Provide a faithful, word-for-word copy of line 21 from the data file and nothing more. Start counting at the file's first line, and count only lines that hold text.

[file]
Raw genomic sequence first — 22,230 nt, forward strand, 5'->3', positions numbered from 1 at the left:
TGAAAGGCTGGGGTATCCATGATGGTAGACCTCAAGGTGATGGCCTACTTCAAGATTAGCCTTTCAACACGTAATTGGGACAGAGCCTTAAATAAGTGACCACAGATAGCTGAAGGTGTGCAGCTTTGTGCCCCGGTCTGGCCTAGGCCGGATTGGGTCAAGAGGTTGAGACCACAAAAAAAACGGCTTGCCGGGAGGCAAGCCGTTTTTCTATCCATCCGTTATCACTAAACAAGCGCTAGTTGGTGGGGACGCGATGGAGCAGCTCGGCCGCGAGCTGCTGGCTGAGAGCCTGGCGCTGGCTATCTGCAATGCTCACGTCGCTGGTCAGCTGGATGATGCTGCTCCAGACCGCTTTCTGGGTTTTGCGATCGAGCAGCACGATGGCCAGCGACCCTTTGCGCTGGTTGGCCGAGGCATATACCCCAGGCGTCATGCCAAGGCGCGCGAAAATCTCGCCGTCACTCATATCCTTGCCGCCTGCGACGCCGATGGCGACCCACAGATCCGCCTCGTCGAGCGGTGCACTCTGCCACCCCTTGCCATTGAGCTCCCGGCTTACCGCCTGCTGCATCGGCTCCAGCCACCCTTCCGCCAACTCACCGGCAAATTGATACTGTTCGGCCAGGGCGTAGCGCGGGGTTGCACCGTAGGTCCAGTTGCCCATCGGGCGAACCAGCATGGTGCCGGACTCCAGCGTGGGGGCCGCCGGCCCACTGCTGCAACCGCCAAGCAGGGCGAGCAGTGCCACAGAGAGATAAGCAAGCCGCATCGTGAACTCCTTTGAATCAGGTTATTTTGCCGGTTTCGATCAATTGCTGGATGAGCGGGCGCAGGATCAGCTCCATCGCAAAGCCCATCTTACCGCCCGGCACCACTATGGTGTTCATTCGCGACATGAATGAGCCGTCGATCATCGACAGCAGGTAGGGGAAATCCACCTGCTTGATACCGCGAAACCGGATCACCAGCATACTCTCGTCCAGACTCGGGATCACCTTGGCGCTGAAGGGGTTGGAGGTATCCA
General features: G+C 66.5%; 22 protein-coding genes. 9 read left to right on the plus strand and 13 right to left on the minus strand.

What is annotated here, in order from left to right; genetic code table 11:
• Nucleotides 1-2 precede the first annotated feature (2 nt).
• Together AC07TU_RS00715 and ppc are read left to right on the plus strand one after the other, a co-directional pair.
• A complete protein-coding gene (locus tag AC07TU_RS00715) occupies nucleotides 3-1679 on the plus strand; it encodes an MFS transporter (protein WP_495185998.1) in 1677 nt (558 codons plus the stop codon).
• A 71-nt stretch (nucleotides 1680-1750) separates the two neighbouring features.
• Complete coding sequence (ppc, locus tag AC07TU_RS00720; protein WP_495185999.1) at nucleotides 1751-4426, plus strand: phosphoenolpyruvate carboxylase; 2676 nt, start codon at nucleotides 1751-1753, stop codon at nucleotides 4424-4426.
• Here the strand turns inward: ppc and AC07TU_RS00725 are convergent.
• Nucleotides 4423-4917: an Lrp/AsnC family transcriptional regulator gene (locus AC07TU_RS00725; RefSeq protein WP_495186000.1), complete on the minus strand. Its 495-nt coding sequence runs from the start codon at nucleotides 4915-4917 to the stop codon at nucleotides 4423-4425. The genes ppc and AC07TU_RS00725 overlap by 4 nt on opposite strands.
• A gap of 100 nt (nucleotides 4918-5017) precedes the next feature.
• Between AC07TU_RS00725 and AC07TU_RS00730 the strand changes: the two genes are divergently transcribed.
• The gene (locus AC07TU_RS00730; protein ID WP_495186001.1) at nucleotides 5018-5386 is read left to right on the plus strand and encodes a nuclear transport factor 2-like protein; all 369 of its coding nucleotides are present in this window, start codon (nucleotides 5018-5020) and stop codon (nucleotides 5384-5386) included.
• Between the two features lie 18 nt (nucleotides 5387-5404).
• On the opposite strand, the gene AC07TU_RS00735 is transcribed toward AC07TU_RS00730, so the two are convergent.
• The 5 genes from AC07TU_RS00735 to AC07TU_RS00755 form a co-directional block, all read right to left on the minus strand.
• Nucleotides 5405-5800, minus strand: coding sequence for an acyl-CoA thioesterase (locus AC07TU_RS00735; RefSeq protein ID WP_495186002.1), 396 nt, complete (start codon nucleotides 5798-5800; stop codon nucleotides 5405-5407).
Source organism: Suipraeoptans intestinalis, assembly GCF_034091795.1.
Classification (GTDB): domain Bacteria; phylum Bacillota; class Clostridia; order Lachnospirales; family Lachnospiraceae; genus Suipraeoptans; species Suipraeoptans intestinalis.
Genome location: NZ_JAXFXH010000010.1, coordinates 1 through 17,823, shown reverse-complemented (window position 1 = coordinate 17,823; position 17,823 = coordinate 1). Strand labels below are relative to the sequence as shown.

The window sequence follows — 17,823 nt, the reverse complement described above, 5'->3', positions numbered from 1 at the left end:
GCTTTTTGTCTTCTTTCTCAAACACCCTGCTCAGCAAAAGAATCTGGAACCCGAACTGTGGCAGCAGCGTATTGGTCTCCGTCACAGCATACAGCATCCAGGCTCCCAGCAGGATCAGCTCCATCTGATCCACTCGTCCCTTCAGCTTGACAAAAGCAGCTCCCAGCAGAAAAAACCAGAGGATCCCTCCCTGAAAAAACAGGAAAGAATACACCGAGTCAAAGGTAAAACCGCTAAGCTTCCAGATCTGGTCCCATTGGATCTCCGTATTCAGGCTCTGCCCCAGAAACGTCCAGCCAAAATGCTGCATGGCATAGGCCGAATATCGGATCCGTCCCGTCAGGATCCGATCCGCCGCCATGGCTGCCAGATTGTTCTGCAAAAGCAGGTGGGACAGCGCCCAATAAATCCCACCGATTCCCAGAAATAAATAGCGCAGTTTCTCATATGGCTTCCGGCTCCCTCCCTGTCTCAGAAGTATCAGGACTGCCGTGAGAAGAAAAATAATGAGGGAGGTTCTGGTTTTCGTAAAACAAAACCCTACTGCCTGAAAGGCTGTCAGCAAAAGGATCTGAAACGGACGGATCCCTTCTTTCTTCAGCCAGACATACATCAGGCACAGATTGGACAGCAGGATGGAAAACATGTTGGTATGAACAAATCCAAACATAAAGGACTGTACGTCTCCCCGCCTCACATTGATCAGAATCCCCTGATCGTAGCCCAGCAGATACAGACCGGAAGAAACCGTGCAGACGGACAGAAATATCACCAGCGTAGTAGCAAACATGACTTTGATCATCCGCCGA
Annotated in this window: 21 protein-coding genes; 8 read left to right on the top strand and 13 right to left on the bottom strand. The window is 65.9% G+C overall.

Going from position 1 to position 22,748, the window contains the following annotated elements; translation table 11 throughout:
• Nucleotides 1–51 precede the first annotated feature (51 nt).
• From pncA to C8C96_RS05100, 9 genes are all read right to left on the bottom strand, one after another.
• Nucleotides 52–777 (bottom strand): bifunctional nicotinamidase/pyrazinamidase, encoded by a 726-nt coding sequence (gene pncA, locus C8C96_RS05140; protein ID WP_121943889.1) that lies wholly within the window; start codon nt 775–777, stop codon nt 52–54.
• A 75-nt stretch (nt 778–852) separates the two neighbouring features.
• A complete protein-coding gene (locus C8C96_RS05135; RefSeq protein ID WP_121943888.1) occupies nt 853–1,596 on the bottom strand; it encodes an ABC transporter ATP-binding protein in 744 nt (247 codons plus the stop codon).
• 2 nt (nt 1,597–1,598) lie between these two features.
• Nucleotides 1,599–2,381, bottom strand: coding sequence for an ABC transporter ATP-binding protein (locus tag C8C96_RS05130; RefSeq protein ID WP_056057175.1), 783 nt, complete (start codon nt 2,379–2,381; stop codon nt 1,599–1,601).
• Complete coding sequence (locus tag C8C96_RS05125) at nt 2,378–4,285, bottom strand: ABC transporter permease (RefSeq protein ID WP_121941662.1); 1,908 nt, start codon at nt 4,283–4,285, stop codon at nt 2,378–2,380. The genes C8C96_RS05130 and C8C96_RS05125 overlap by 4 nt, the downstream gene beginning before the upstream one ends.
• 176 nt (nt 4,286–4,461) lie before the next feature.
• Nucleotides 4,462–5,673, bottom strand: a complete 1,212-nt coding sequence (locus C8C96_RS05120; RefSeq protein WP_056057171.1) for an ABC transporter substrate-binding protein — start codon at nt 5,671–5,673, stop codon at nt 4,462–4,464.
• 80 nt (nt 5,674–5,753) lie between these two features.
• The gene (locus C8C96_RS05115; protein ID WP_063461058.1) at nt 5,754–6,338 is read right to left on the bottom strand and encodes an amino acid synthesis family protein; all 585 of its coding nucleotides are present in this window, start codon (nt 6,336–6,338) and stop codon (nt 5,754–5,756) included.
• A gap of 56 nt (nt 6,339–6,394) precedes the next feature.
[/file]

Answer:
Genome location: NZ_JAXFXH010000010.1, coordinates 1 through 17,823, shown reverse-complemented (window position 1 = coordinate 17,823; position 17,823 = coordinate 1). Strand labels below are relative to the sequence as shown.